If you're thinking about visiting Costa Rica I definitely recommend fitting this waterfall into your itinerary, you won't be disappointed. Even if you're not an avid hiker, it is accessible to all kinds of physical levels. I saw some elderly people along the walks so trust me, you can do it.
RIO CELESTE WATERFALL
The closest town is called Bijagua, it's quite remote and doesn't see as many tourists. We stopped in at a local soda (costa rican mom & pop restaurant) and were not dissapointed. From this town to the entrance of the Park is about a 15-20 minute drive.
The main entrance to get to the waterfall is from the Tenorio Volcano National Park. From there the hike is about a half hour to get to the amazing Rio Celeste waterfall. I suggest wearing some decent runners/hikers, I think it's over kill to wear rubber boots but to each their own. The hike is beautiful through the lush jungle, you'll most likely be taking photos the whole way like me which slowed the hike down to about an hour.
Eventually you'll reach the 250 step staircase to get down to the waterfall. It seems daunting but it's not actually that bad. When you get down and see the waterfall it'll blow your mind how vibrant blue it actually is (no filter needed). It reminds me of the colour of Moraine Lake in Alberta for those of you who have been, they get their colour from two different processes though.
There are many myths which originated from the indigenous peoples as to why the river gets this blue colour; they believed that the gods painted the sky blue and used the river to wash their paint brushes.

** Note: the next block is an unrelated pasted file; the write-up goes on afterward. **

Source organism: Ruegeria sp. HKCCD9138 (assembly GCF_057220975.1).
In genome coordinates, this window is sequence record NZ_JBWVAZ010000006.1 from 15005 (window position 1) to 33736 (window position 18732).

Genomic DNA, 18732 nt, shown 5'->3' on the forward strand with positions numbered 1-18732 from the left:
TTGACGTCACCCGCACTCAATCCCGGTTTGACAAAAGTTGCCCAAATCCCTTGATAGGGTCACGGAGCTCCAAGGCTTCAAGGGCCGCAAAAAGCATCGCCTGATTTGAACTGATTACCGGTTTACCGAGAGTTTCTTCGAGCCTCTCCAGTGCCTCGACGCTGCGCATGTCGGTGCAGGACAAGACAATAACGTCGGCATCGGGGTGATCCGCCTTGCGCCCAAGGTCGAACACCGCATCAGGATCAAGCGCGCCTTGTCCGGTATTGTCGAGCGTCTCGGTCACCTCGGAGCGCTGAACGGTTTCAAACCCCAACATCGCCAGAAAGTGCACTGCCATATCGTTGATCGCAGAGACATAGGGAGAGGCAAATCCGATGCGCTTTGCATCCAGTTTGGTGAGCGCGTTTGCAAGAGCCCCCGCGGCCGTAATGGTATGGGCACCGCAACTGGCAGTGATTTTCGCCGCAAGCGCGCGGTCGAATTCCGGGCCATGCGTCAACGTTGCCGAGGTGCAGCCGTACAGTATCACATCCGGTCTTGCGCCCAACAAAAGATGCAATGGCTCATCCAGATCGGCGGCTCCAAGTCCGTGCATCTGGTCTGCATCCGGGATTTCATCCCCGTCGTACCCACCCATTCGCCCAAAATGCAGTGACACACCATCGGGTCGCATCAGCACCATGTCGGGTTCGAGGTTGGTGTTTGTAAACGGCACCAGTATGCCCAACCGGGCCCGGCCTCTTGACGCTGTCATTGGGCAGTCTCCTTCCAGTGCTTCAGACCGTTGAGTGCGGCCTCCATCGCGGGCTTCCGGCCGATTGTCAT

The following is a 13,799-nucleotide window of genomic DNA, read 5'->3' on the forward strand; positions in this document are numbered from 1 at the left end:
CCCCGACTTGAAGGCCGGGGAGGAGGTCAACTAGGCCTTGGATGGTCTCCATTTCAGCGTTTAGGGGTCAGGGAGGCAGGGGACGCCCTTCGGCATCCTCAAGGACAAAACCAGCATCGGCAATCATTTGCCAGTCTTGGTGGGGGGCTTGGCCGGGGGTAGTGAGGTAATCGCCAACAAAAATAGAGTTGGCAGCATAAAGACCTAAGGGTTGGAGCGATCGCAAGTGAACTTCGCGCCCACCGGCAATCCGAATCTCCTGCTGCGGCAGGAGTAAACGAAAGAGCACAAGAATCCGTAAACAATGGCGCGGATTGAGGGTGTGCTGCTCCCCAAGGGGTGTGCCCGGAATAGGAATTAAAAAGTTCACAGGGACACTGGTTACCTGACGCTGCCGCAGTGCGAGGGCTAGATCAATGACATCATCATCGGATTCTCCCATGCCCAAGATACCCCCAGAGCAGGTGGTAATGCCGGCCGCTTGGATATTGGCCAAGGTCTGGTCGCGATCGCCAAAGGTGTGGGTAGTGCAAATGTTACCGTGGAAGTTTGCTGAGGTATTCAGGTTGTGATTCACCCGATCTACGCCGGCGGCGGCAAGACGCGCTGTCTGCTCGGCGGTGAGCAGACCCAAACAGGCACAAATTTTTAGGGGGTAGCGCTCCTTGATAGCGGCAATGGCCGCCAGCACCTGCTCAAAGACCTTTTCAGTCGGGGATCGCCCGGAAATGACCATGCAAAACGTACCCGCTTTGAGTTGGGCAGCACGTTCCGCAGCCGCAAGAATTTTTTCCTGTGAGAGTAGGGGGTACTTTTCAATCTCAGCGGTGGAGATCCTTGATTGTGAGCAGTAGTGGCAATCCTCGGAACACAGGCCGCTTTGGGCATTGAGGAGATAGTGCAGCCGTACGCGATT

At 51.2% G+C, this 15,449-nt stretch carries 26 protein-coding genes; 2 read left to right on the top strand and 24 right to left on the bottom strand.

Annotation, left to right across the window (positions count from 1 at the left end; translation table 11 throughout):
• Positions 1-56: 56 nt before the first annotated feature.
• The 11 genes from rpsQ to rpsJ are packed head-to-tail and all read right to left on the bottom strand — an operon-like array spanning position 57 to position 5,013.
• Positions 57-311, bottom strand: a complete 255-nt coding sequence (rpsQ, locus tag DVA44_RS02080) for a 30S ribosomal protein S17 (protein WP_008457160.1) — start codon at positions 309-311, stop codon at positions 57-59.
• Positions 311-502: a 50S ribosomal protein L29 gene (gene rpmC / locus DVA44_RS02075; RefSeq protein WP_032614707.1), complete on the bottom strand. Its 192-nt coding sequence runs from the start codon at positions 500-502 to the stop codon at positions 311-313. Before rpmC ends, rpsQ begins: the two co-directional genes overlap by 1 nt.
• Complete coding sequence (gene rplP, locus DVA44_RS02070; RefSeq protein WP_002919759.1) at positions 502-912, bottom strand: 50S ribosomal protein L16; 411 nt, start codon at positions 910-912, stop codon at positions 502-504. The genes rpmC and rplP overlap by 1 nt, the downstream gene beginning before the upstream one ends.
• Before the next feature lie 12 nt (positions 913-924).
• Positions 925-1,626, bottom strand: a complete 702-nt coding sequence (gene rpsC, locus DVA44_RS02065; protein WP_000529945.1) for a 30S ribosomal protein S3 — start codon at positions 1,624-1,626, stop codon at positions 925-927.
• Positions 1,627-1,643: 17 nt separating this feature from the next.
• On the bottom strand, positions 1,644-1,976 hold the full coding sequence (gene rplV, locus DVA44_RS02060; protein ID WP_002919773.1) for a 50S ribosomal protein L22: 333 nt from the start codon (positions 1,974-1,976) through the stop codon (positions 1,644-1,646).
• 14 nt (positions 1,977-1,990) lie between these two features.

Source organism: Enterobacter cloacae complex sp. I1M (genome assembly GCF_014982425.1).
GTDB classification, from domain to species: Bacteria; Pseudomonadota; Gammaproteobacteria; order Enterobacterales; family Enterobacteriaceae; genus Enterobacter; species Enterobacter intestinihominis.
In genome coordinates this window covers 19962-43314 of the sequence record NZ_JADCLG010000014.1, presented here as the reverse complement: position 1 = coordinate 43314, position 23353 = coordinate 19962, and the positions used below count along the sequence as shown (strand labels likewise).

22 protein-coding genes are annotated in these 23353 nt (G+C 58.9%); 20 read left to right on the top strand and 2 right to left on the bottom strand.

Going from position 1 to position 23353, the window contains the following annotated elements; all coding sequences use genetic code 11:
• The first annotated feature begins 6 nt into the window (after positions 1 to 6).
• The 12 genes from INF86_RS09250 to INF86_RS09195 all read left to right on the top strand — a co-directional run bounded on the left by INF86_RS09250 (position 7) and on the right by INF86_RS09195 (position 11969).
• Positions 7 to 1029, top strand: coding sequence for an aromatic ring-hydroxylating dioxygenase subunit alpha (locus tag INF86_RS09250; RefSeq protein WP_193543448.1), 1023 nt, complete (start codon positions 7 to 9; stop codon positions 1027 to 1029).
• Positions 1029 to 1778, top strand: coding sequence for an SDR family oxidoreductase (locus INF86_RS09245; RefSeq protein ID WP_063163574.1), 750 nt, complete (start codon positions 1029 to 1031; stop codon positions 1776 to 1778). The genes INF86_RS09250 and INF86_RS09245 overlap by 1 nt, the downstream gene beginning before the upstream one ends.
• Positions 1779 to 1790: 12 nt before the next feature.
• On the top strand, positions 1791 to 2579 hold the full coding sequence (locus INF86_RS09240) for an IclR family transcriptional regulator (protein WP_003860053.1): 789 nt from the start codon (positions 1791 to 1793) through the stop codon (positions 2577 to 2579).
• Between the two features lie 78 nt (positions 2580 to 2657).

Originally scientists thought it was caused by the calcium carbonate mixing with sulfur; however, the University of Costa Rica has solved the mystery. It was found that the colour seen by the human eye and cameras was not a chemical phenomenon but an optical one. Aluminum, silicon and oxygen are suspended in the water and reflect the sunlight to give it that vibrant blue colour.
After that quick science lesson, I will mention that in the national park they do not allow you to go into the water; however if you stay at the Rio Celeste Hideaway Hotel which I strongly recommend they have their own trail to get to Rio Celeste from the other side of the river and you can swim all you want there.
The picture above is where I mentioned you could swim, we were the only ones there at the time and it was lovely.
The trail from the hotel has a little suspension bridge you cross over which you can see below. It takes about 20 minutes to get to the river.
As I mentioned there are two ways to get to the river but I strongly recommend you check out the waterfall from the park, and if you're an avid hiker there is a hike that continues to the Poza Azul which is a deep blue pool and if you continue even further over some hanging bridges you'll reach Tenideros and see the two transparent rivers (Rio Buena Vista & Quebrada Agria) that converge to create the Rio Celeste and this is where you see the water colour start to change.
The lush cloud and rain forest in this area has some of the most amazing flora and fauna I've seen in my life so if the river didn't catch your attention just go anyway! You'll love it I promise.